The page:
Efficiency of Plasma Activated Water on Planktonic Waterborne Microorganisms Occurring in Water Supply Systems and Dental Unit Waterlines

Author(s): Nahla C Droste, Paul Leenders, Alexander Mellmann, Karsten Becker, Thorsten Kuczius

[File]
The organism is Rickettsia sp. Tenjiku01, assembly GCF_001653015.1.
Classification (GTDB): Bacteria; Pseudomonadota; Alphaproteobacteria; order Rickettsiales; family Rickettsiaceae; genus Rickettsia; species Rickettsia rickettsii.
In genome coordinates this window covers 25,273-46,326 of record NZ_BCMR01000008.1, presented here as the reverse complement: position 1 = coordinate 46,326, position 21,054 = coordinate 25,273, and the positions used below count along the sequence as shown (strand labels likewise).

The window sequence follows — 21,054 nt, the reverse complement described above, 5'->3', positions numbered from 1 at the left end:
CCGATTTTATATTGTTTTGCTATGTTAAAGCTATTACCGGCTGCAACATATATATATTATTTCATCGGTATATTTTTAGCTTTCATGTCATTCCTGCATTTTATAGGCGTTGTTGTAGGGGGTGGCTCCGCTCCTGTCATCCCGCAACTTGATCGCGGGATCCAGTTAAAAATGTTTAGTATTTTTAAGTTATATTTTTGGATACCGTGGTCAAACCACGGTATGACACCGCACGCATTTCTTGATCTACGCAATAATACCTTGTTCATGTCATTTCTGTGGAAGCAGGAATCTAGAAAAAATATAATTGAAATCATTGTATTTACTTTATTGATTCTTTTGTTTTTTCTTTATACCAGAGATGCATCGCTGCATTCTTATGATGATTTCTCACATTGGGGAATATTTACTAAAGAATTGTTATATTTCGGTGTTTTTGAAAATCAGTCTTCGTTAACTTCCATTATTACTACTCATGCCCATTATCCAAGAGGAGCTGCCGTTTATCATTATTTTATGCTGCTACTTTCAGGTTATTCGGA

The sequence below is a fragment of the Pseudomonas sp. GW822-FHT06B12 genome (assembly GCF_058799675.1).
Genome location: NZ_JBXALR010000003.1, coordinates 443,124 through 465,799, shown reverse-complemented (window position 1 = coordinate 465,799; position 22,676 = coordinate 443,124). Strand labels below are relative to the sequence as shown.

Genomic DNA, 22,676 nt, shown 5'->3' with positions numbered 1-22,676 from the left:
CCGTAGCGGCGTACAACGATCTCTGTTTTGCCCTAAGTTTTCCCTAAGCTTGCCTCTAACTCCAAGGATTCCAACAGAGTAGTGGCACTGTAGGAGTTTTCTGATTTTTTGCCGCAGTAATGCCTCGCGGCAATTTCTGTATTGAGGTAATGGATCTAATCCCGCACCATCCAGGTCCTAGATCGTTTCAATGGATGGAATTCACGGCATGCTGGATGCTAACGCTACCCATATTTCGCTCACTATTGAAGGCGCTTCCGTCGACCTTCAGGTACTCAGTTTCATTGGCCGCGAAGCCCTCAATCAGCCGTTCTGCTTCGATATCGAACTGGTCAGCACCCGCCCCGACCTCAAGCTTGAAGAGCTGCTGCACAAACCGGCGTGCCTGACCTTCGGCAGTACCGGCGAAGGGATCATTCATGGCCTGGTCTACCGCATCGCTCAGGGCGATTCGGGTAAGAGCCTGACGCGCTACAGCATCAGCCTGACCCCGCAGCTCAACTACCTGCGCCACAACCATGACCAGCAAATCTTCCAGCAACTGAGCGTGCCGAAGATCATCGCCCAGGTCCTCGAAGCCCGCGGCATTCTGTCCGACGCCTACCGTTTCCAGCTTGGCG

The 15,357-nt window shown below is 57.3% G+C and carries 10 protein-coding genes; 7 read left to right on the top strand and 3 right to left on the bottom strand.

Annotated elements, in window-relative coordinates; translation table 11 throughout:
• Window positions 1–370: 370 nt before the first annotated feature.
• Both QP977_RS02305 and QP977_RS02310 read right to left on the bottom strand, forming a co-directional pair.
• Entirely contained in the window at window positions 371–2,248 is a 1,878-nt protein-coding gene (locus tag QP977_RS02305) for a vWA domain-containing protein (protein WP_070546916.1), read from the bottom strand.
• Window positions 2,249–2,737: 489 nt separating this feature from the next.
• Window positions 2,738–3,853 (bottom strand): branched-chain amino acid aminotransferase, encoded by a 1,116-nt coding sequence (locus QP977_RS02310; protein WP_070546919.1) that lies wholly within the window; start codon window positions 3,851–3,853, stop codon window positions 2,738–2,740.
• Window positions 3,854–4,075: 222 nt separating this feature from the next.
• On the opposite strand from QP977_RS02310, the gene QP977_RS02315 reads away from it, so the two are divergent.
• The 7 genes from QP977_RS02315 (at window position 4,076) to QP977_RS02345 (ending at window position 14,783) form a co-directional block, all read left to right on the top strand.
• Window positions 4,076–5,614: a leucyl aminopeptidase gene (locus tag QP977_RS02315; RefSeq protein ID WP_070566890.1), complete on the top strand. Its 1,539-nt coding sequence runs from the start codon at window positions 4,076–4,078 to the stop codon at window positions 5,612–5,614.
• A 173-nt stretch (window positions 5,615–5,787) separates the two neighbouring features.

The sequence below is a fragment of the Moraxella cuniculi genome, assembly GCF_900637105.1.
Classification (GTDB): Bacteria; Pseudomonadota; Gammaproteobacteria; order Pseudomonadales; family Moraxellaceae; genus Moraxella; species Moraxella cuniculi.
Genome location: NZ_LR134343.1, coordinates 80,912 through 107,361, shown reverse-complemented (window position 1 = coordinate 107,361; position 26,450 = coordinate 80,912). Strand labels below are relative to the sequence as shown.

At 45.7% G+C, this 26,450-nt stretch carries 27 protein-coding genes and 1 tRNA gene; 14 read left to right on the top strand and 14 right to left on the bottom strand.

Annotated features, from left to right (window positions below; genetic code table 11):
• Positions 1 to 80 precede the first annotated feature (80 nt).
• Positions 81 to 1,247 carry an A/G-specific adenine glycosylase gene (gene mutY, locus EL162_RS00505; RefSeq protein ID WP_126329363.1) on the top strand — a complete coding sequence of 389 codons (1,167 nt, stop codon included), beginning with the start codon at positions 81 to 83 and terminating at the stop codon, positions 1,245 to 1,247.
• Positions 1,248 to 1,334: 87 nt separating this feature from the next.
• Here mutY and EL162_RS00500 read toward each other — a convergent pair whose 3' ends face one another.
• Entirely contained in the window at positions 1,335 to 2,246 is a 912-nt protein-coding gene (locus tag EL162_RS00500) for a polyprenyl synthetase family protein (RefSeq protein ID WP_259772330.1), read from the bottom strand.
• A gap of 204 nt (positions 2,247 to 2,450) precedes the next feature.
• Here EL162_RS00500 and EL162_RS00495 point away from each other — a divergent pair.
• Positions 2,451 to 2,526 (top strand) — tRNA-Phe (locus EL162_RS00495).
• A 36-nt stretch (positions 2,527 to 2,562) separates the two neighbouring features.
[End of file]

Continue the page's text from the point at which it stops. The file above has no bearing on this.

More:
Since high microbiological loads in water pipes of medical facilities and dental units pose a risk for human health, the establishment of bactericide agents should be advanced to minimize the contamination level. We focused on the efficacy of plasma-activated water (PAW) as a novel disinfectant against waterborne microorganisms being present in medical in-house and dental unit water-lines (DUWL), considering a dilution effect of PAW when flushing the water bearing systems. The efficiency of PAW, activated under defined conditions (90 W for 30 min) in a lab unit, was studied towards eight different waterborne species focusing on Pseudomonas aeruginosa, Acinetobacter spp. and Legionella spp. present in water-lines. PAW, presenting low pH at < 3.2 and high oxidation-reduction potential (763 mV) and conductivity (963 μS/cm) values, was applied in defined units to determine the minimum volume amount added to water for bacterial reduction. Six species failed in growth when exposed to the double PAW volume unit after 30 min incubation. A fivefold volume excess provided sufficient activity to inactivate the waterborne microorganisms while only Acinetobacter baumannii required a tenfold PAW surplus substantially reduction. Microorganisms show a species-specific susceptibility to PAW and cell count reduction strikingly correlates with added PAW volumes. PAW needs to be used in excess to achieve adequate cell reduction in aqueous environments, considering that dilution effects always accompany the disinfection. Our results indicate that PAW is a suitable disinfecting agent in a watery environment applicable for microbiological reduction in DUWLs.

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